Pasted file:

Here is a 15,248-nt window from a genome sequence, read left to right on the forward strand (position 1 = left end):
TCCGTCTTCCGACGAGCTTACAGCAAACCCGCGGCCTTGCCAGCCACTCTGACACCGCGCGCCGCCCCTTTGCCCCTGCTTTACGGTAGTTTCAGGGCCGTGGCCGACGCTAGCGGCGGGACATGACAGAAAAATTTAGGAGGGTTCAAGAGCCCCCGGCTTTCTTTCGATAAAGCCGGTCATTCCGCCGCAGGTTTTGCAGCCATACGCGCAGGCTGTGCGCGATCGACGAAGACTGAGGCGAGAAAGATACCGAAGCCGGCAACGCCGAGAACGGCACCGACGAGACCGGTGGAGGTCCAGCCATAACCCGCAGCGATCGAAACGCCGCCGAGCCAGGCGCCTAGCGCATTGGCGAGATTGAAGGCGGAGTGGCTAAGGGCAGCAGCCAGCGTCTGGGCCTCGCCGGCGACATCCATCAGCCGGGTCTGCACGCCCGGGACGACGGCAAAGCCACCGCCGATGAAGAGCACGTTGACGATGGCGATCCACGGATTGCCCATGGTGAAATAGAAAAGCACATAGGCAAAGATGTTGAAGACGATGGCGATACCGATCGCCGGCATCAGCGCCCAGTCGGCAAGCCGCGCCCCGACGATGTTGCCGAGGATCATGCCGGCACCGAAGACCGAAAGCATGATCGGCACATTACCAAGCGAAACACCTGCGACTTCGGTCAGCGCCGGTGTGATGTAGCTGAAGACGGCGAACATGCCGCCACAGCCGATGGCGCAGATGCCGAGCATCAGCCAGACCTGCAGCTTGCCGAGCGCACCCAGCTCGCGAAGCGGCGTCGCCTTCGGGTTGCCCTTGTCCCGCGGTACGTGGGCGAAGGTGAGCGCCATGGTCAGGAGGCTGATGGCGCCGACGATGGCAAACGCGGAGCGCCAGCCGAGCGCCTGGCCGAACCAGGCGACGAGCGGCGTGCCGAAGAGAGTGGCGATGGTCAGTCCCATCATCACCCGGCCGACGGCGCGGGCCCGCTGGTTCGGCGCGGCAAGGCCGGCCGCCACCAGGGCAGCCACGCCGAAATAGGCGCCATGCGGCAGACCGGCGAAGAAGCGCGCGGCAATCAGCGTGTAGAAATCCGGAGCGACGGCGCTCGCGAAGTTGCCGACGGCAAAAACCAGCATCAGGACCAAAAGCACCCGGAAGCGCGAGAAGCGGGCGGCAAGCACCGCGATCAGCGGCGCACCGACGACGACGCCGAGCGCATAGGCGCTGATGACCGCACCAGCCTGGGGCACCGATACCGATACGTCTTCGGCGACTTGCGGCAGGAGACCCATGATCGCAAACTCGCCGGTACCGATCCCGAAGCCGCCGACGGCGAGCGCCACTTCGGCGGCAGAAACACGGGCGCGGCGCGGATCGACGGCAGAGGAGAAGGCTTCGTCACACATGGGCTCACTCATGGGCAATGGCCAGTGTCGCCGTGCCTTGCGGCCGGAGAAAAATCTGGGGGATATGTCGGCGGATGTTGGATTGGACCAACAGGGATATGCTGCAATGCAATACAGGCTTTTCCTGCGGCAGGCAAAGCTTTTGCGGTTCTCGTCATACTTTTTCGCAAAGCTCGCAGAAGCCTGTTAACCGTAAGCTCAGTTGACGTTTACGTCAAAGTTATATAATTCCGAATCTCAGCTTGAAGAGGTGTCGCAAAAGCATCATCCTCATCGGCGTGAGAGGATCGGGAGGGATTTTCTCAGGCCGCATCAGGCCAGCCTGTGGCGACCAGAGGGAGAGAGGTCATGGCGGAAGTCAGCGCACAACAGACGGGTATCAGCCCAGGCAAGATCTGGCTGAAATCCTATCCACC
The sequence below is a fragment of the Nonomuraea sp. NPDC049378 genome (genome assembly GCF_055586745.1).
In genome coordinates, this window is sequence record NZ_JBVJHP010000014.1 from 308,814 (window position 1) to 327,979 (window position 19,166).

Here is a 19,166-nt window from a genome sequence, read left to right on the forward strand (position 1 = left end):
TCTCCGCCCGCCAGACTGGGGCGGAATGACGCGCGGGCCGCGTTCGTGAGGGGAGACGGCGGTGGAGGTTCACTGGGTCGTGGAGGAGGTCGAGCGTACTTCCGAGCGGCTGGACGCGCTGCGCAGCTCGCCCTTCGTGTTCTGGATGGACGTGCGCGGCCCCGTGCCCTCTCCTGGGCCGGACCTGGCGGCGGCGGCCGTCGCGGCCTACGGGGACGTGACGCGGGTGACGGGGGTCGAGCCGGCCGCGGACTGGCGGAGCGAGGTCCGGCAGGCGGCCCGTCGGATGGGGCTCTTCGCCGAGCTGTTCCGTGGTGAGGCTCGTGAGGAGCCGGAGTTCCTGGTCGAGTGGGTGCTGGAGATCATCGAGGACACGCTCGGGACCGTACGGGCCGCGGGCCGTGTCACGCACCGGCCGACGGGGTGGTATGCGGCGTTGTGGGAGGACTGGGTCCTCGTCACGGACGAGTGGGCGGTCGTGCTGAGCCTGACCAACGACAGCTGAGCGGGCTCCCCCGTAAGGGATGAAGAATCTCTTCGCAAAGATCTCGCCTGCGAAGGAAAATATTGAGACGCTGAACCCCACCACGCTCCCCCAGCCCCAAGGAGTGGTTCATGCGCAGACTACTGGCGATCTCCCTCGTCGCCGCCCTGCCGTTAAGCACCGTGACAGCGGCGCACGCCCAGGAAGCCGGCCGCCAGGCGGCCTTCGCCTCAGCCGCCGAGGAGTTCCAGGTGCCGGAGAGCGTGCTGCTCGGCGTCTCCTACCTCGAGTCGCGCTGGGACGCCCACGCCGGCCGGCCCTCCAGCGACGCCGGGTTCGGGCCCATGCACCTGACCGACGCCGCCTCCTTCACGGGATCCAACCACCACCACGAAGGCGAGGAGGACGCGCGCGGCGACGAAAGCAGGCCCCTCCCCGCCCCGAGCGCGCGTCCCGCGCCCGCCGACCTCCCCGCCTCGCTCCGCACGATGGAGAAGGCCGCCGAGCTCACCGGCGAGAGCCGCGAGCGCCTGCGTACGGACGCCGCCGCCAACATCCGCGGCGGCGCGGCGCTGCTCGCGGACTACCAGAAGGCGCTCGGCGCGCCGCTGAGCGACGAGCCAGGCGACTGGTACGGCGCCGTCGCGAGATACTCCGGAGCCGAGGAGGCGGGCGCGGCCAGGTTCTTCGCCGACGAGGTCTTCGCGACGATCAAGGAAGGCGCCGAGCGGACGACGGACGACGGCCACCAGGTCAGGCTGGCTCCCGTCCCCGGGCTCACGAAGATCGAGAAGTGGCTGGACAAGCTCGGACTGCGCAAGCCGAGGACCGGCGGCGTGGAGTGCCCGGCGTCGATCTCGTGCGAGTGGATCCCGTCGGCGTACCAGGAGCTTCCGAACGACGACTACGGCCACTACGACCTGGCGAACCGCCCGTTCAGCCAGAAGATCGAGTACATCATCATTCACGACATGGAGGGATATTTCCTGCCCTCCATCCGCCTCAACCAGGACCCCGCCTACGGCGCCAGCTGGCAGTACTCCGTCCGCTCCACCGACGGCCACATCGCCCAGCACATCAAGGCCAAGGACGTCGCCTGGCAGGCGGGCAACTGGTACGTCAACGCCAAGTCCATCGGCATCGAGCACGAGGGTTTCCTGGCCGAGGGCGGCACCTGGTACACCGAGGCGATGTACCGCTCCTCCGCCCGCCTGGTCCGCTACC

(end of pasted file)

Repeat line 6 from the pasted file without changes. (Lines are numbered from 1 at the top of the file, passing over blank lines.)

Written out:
TCTCCGCCCGCCAGACTGGGGCGGAATGACGCGCGGGCCGCGTTCGTGAGGGGAGACGGCGGTGGAGGTTCACTGGGTCGTGGAGGAGGTCGAGCGTACTTCCGAGCGGCTGGACGCGCTGCGCAGCTCGCCCTTCGTGTTCTGGATGGACGTGCGCGGCCCCGTGCCCTCTCCTGGGCCGGACCTGGCGGCGGCGGCCGTCGCGGCCTACGGGGACGTGACGCGGGTGACGGGGGTCGAGCCGGCCGCGGACTGGCGGAGCGAGGTCCGGCAGGCGGCCCGTCGGATGGGGCTCTTCGCCGAGCTGTTCCGTGGTGAGGCTCGTGAGGAGCCGGAGTTCCTGGTCGAGTGGGTGCTGGAGATCATCGAGGACACGCTCGGGACCGTACGGGCCGCGGGCCGTGTCACGCACCGGCCGACGGGGTGGTATGCGGCGTTGTGGGAGGACTGGGTCCTCGTCACGGACGAGTGGGCGGTCGTGCTGAGCCTGACCAACGACAGCTGAGCGGGCTCCCCCGTAAGGGATGAAGAATCTCTTCGCAAAGATCTCGCCTGCGAAGGAAAATATTGAGACGCTGAACCCCACCACGCTCCCCCAGCCCCAAGGAGTGGTTCATGCGCAGACTACTGGCGATCTCCCTCGTCGCCGCCCTGCCGTTAAGCACCGTGACAGCGGCGCACGCCCAGGAAGCCGGCCGCCAGGCGGCCTTCGCCTCAGCCGCCGAGGAGTTCCAGGTGCCGGAGAGCGTGCTGCTCGGCGTCTCCTACCTCGAGTCGCGCTGGGACGCCCACGCCGGCCGGCCCTCCAGCGACGCCGGGTTCGGGCCCATGCACCTGACCGACGCCGCCTCCTTCACGGGATCCAACCACCACCACGAAGGCGAGGAGGACGCGCGCGGCGACGAAAGCAGGCCCCTCCCCGCCCCGAGCGCGCGTCCCGCGCCCGCCGACCTCCCCGCCTCGCTCCGCACGATGGAGAAGGCCGCCGAGCTCACCGGCGAGAGCCGCGAGCGCCTGCGTACGGACGCCGCCGCCAACATCCGCGGCGGCGCGGCGCTGCTCGCGGACTACCAGAAGGCGCTCGGCGCGCCGCTGAGCGACGAGCCAGGCGACTGGTACGGCGCCGTCGCGAGATACTCCGGAGCCGAGGAGGCGGGCGCGGCCAGGTTCTTCGCCGACGAGGTCTTCGCGACGATCAAGGAAGGCGCCGAGCGGACGACGGACGACGGCCACCAGGTCAGGCTGGCTCCCGTCCCCGGGCTCACGAAGATCGAGAAGTGGCTGGACAAGCTCGGACTGCGCAAGCCGAGGACCGGCGGCGTGGAGTGCCCGGCGTCGATCTCGTGCGAGTGGATCCCGTCGGCGTACCAGGAGCTTCCGAACGACGACTACGGCCACTACGACCTGGCGAACCGCCCGTTCAGCCAGAAGATCGAGTACATCATCATTCACGACATGGAGGGATATTTCCTGCCCTCCATCCGCCTCAACCAGGACCCCGCCTACGGCGCCAGCTGGCAGTACTCCGTCCGCTCCACCGACGGCCACATCGCCCAGCACATCAAGGCCAAGGACGTCGCCTGGCAGGCGGGCAACTGGTACGTCAACGCCAAGTCCATCGGCATCGAGCACGAGGGTTTCCTGGCCGAGGGCGGCACCTGGTACACCGAGGCGATGTACCGCTCCTCCGCCCGCCTGGTCCGCTACC